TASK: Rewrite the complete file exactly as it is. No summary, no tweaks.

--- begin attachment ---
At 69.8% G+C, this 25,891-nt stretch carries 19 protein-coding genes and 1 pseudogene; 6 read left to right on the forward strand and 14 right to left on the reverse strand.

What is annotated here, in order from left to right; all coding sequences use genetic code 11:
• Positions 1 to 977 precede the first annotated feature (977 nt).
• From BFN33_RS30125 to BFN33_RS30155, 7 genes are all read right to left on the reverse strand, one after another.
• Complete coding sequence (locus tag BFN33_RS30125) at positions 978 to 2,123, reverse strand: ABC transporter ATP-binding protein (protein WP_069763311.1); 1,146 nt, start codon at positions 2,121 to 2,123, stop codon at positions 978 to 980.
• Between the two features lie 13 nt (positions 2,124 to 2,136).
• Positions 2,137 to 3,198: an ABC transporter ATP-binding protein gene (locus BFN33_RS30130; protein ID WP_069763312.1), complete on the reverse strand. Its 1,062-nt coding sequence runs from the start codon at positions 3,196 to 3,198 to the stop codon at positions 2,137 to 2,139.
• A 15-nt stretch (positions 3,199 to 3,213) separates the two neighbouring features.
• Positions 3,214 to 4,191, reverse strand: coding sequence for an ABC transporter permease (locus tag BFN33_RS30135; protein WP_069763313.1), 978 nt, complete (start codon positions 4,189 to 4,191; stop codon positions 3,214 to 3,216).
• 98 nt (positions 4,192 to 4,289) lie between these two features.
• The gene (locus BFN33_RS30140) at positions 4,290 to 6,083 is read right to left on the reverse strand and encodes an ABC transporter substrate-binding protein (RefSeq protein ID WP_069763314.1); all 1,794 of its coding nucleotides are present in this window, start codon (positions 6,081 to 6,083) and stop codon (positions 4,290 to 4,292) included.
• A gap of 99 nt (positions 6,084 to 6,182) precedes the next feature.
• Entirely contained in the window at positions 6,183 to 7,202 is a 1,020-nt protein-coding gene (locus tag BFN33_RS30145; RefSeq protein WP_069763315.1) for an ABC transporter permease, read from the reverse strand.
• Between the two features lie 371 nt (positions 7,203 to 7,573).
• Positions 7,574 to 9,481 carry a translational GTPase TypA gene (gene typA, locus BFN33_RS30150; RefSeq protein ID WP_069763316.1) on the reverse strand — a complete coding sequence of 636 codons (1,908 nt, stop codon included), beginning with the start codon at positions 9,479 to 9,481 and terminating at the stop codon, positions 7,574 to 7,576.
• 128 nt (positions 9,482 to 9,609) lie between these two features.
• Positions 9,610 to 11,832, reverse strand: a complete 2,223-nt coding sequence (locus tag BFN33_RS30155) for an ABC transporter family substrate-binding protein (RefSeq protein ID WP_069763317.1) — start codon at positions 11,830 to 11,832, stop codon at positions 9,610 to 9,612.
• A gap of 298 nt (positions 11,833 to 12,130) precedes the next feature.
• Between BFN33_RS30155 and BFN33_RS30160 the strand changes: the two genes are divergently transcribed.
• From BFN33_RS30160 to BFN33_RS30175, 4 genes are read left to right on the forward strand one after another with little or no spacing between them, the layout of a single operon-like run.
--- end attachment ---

At 69.8% G+C, this 25,891-nt stretch carries 19 protein-coding genes and 1 pseudogene; 6 read left to right on the forward strand and 14 right to left on the reverse strand.

What is annotated here, in order from left to right; all coding sequences use genetic code 11:
• Positions 1 to 977 precede the first annotated feature (977 nt).
• From BFN33_RS30125 to BFN33_RS30155, 7 genes are all read right to left on the reverse strand, one after another.
• Complete coding sequence (locus tag BFN33_RS30125) at positions 978 to 2,123, reverse strand: ABC transporter ATP-binding protein (protein WP_069763311.1); 1,146 nt, start codon at positions 2,121 to 2,123, stop codon at positions 978 to 980.
• Between the two features lie 13 nt (positions 2,124 to 2,136).
• Positions 2,137 to 3,198: an ABC transporter ATP-binding protein gene (locus BFN33_RS30130; protein ID WP_069763312.1), complete on the reverse strand. Its 1,062-nt coding sequence runs from the start codon at positions 3,196 to 3,198 to the stop codon at positions 2,137 to 2,139.
• A 15-nt stretch (positions 3,199 to 3,213) separates the two neighbouring features.
• Positions 3,214 to 4,191, reverse strand: coding sequence for an ABC transporter permease (locus tag BFN33_RS30135; protein WP_069763313.1), 978 nt, complete (start codon positions 4,189 to 4,191; stop codon positions 3,214 to 3,216).
• 98 nt (positions 4,192 to 4,289) lie between these two features.
• The gene (locus BFN33_RS30140) at positions 4,290 to 6,083 is read right to left on the reverse strand and encodes an ABC transporter substrate-binding protein (RefSeq protein ID WP_069763314.1); all 1,794 of its coding nucleotides are present in this window, start codon (positions 6,081 to 6,083) and stop codon (positions 4,290 to 4,292) included.
• A gap of 99 nt (positions 6,084 to 6,182) precedes the next feature.
• Entirely contained in the window at positions 6,183 to 7,202 is a 1,020-nt protein-coding gene (locus tag BFN33_RS30145; RefSeq protein WP_069763315.1) for an ABC transporter permease, read from the reverse strand.
• Between the two features lie 371 nt (positions 7,203 to 7,573).
• Positions 7,574 to 9,481 carry a translational GTPase TypA gene (gene typA, locus BFN33_RS30150; RefSeq protein ID WP_069763316.1) on the reverse strand — a complete coding sequence of 636 codons (1,908 nt, stop codon included), beginning with the start codon at positions 9,479 to 9,481 and terminating at the stop codon, positions 7,574 to 7,576.
• 128 nt (positions 9,482 to 9,609) lie between these two features.
• Positions 9,610 to 11,832, reverse strand: a complete 2,223-nt coding sequence (locus tag BFN33_RS30155) for an ABC transporter family substrate-binding protein (RefSeq protein ID WP_069763317.1) — start codon at positions 11,830 to 11,832, stop codon at positions 9,610 to 9,612.
• A gap of 298 nt (positions 11,833 to 12,130) precedes the next feature.
• Between BFN33_RS30155 and BFN33_RS30160 the strand changes: the two genes are divergently transcribed.
• From BFN33_RS30160 to BFN33_RS30175, 4 genes are read left to right on the forward strand one after another with little or no spacing between them, the layout of a single operon-like run.